The Tightrope Walkers
The Tightrope Walkers is a coming of age story set in the 50s and 60s. The pop culture references melted in with the story adding to the entire book. It will pull on the heartstrings of most readers. Although the story takes place in northern England, the issues covered in the book transcend time, age, and geography. The characters feel real, their strengths and flaws are easily recognized. They feel like real people form someone’s memory.
The Tightrope Walkers is a hard book to put down, and I often found myself so emotionally involved that I had to turn the page to discover the outcome. The one thing that left me wanting is the fact I did have a hard time getting started. Even though I love books that use dialect, it took me a few chapters to get fully grasp what the characters were saying and I had to reread some conversation. But once I got use to the dialect, I could read the story a little faster and couldn't put it down. This is no means a reflection of the quality of the book- the writing is awe inspiring, but a personal issue.
The Tightrope Walkers is a great book for readers who enjoy a realistic story that is not easy to predict. At times the book reads more like an adult book than YA, the themes are dark and might be more suitable for mature teen readers. There is violence and death, hope and despair. David Almond addresses the dark side of humanity, but like real life, sometimes hope can be found and sometimes the sense of loss can be overwhelming. However, the beautiful writing, metaphors, and lyrical prose make this book very special.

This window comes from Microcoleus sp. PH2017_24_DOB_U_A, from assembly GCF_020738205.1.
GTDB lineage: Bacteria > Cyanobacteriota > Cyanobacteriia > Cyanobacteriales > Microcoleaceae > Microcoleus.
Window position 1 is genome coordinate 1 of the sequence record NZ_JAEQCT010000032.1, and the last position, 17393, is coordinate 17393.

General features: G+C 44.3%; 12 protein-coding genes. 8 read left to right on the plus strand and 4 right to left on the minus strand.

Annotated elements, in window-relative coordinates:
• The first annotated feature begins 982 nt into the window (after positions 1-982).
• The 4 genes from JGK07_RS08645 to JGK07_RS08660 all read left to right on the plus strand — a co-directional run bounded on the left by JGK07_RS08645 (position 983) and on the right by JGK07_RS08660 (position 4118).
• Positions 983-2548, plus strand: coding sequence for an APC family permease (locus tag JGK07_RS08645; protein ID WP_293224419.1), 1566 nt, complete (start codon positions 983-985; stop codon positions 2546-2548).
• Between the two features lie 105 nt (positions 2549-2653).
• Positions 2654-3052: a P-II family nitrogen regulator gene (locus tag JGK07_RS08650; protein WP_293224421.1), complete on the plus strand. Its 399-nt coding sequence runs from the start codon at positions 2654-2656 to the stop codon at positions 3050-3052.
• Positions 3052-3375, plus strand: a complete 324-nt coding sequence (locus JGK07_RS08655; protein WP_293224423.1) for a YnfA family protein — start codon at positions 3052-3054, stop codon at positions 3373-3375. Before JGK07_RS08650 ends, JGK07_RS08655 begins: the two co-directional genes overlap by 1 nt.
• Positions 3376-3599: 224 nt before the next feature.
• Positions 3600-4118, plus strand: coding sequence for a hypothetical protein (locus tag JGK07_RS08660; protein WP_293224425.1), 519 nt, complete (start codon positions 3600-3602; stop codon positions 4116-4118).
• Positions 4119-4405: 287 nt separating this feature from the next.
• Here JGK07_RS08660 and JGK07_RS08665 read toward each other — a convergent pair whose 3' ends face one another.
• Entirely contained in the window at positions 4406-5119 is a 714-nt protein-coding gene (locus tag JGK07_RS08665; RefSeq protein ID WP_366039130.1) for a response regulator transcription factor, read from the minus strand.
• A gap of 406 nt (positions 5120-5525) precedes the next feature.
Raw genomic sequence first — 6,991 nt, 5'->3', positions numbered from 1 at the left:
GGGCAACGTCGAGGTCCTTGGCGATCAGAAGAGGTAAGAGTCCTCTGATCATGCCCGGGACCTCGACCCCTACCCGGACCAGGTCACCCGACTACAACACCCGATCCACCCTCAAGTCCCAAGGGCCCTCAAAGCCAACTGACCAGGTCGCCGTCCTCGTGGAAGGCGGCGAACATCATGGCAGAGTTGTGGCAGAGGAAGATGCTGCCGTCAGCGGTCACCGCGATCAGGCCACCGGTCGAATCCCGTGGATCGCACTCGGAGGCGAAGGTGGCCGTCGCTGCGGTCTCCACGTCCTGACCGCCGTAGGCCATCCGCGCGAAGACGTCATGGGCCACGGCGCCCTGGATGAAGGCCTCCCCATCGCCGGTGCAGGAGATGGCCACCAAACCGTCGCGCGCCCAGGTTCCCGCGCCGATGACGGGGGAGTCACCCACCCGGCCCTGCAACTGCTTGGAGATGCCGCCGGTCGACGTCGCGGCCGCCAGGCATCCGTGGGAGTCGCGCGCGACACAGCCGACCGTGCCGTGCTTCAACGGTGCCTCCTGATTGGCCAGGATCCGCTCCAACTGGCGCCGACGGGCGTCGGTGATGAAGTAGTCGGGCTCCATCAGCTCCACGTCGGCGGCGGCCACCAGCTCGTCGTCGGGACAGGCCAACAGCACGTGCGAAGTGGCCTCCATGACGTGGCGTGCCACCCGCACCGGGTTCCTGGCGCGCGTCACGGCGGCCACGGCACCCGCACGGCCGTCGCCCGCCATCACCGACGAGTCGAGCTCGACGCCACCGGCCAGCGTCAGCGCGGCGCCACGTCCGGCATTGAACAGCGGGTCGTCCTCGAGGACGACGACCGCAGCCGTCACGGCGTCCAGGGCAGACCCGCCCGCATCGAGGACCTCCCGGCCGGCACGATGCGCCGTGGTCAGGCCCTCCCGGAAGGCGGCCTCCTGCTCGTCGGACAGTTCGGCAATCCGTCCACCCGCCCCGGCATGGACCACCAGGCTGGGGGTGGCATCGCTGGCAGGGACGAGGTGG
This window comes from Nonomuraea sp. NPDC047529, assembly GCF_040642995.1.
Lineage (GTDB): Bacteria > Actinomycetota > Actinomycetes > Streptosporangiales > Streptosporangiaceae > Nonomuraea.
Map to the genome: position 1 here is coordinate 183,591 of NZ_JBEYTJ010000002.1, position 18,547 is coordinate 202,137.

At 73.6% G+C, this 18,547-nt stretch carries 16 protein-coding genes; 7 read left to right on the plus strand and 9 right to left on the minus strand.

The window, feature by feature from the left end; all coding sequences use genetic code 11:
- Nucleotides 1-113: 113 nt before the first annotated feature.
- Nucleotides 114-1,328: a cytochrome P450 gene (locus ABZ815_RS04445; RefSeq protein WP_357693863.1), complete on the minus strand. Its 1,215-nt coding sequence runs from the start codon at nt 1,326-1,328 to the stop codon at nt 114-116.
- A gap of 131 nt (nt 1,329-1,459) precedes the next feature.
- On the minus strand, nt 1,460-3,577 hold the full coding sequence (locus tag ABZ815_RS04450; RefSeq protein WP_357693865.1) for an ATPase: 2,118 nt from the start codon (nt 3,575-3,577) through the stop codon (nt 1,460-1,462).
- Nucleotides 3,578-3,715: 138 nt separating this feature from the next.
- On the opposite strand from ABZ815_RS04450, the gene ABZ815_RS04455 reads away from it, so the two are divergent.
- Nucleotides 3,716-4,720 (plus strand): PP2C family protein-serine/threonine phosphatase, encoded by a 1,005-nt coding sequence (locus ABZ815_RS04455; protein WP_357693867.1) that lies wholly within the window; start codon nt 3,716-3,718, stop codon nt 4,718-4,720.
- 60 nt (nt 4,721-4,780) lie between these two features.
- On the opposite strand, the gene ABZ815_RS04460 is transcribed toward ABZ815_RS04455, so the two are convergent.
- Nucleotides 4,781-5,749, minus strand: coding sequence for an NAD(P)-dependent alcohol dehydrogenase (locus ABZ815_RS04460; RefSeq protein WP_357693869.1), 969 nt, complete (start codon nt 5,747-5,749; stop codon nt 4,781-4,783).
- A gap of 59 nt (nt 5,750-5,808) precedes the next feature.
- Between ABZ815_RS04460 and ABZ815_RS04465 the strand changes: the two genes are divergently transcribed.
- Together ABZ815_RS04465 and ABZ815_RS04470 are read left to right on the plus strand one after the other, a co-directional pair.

This is a book that comes along every once in awhile that touches you and doesn't let go. It's definitely worth a read.
Those feelings accurately describe my journey while reading David Almond’s The Tightrope Walkers. This book took me through a wide array of emotions, but in such a subtle way that I barely noticed until I was pushed from the safety of protagonist Dominic Hall’s familiar world, into the unknown and treacherous new territory of adolescence. David Almond takes readers across a tightrope of themes such as love, loss, and where we belong, as Dominic learns to balance all the things he’s feeling inside before he loses his balance for good.
Dominic recounts his childhood growing up in a “pebbledashed estate” in Northern England, with a shipyard father and a darkness growing inside himself. As he grows, Dominic discovers his talents as a writer, and his craving for the unordinary in his ordinary village. When a circus comes to town his neighbor, Holly Stroud, announces that they will grow up and become tightrope walkers. Soon, Dominic finds that he walks a tightrope between the steady Holly and the dangerous boy, Vincent McAlinden. As all three children near adolescence, Dominic chooses to face his fear of Vincent, and the two boys begin a relationship that rips him away from his friendship with Holly. During his time with Vincent, Dominic slips into a dual life: he receives good marks at school, plays sports, but always battles with the anger that lives inside him. He begins to fight, steal, and love Vincent in a way that frightens everyone, always teetering on the edge of falling into the darkness completely.